A Florentine Staycation: Exploring Florence’s Oltrarno Neighbourhood

BY Italy | Tuscany

Following a hectic season of researching and planning trips, my Florentine husband and I decided to embark on some rejuvenating self-care by immersing ourselves in one of our hometown’s hippest neighbourhoods.

So we headed across the Arno river, whose waters were swelling following late autumn rains, to the Oltrarno, a hub of artist ateliers, antique shops, boutiques and hip restaurants.


Few Florentine adventures being without a coffee.

Our first stop was decidedly Florentine: coffee.

We saddled up to the bar of the O’cafe where frothy cappucini and melt-in-your mouth sfoglia and other pastries greeted us like old friends.

A few moments of chatter with the young baristas about the latest Fiorentina soccer game ensued before we headed out, eager for our next stop, which was decidedly un-Florentine.

Bask in the Magic

Some come for the sun and to be seen, but on our Tuscany Biking trip, we’ve got better plans: sumptuous spreads, behind-the-scenes tours, award-winning wines, and spectacular biking through picturesque hills.

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A few minutes later we entered the dim, calm space of Sila Thai, ready to surrender ourselves to complete relaxation.

We took deep breaths of the perfumed scents of incense and the quiet, soothing Eastern sounds of the music that surrounded us. Ninety minutes later and we were refreshed, rejuvenated – and utterly famished.

Santo Spirito

We wandered through the narrow streets, passing bustling Piazza Santo Spirito, filled with vendors selling everything from delicious local vegetables to vintage leather bags.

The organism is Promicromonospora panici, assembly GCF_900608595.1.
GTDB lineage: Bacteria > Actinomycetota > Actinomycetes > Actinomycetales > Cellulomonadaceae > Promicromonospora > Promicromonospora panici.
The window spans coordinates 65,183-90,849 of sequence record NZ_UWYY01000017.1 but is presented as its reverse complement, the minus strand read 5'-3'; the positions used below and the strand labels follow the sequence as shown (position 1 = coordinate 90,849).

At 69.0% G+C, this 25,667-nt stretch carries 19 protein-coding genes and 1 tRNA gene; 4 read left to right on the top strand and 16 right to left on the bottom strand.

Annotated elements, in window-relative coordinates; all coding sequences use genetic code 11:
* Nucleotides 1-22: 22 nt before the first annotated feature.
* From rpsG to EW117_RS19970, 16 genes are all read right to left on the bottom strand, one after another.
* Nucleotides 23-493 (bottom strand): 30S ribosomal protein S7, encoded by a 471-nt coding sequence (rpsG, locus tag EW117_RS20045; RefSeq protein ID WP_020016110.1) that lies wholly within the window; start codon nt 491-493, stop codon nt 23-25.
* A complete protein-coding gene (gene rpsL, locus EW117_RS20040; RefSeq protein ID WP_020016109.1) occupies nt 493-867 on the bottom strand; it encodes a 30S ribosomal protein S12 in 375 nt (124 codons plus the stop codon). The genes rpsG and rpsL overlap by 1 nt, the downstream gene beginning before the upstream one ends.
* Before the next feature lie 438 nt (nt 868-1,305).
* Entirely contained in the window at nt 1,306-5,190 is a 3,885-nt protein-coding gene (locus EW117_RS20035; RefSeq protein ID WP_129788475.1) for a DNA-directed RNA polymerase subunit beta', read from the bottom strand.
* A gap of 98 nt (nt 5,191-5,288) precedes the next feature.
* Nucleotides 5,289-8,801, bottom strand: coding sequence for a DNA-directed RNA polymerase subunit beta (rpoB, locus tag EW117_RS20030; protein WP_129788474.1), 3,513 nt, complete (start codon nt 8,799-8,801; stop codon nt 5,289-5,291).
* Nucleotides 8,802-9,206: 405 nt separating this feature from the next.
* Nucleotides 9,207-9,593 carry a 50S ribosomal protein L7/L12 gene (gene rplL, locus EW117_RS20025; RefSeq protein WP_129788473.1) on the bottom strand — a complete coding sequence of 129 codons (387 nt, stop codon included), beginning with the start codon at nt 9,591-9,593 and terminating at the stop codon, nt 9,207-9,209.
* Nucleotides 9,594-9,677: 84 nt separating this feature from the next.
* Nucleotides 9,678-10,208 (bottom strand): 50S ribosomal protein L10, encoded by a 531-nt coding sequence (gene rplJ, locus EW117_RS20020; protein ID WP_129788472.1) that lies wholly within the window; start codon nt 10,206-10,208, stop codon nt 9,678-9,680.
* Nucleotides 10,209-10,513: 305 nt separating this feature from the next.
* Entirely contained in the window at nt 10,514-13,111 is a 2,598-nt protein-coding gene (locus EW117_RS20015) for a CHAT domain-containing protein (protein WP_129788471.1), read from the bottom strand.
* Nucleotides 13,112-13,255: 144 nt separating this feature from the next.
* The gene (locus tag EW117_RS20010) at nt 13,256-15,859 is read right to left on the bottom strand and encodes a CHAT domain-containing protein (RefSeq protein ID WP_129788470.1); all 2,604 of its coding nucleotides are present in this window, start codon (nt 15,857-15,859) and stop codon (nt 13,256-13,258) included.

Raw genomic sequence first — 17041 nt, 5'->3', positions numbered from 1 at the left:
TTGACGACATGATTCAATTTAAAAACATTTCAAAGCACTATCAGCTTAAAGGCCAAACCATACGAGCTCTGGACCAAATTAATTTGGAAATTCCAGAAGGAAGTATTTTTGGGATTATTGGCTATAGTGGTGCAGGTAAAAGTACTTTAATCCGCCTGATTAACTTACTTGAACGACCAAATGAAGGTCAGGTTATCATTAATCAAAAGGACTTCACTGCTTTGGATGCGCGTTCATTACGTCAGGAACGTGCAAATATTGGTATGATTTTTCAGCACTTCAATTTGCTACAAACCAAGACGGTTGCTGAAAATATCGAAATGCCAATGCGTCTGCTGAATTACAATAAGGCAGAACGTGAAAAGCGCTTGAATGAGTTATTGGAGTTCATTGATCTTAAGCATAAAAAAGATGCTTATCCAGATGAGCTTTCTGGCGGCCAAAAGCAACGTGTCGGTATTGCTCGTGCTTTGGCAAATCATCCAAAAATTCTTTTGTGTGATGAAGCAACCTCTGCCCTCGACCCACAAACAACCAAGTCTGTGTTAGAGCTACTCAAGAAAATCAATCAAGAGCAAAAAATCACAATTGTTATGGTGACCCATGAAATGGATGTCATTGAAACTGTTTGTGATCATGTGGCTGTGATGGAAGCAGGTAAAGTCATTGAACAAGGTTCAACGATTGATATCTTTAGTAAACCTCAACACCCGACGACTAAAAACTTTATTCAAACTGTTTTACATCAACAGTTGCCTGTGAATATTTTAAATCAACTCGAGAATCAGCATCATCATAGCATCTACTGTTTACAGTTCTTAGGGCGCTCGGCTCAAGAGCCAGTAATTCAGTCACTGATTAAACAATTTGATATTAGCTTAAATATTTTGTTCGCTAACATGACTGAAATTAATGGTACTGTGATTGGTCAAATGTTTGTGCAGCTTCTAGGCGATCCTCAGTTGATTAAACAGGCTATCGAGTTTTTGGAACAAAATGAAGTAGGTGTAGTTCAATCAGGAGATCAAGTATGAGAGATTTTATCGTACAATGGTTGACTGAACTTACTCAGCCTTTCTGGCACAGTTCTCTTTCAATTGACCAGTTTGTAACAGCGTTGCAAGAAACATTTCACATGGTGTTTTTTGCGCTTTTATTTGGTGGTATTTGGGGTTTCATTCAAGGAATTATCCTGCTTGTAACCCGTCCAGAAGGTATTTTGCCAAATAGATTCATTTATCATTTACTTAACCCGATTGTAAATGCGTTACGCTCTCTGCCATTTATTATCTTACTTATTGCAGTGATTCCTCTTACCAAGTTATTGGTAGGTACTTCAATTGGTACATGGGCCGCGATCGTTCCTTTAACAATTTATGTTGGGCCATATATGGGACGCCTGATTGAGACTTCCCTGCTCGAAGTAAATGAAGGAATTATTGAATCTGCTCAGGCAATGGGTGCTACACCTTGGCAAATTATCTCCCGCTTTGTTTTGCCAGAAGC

Next we went up the steps of the church of the same name, where Michelangelo reportedly used to huddle in the basement to dissect corpses, to Borgo San Jacopo, a narrow street filled with stylish, colourful boutiques.

We settled upon Trattoria Angiolino, just one block over, where the simple, traditional and comforting dishes appealed to our state of mind.

My husband Tommaso ordered pappa al pomodoro, a local tomato and bread soup with aromatic basil and peppery extra virgin olive oil generously added. I allowed myself to be won over by the open barbecue grill in the kitchen and settled on lamb chops, which were perfectly seared and topped with pungent pepper and woody rosemary. (I did not regret my decision.)

Wandering back home along medieval streets, we passed in the shadow of Brunelleschi’s duomo, enjoying our beloved town in the calm of the off-season and looking forward to our next adventure as we explore this ever-changing city.

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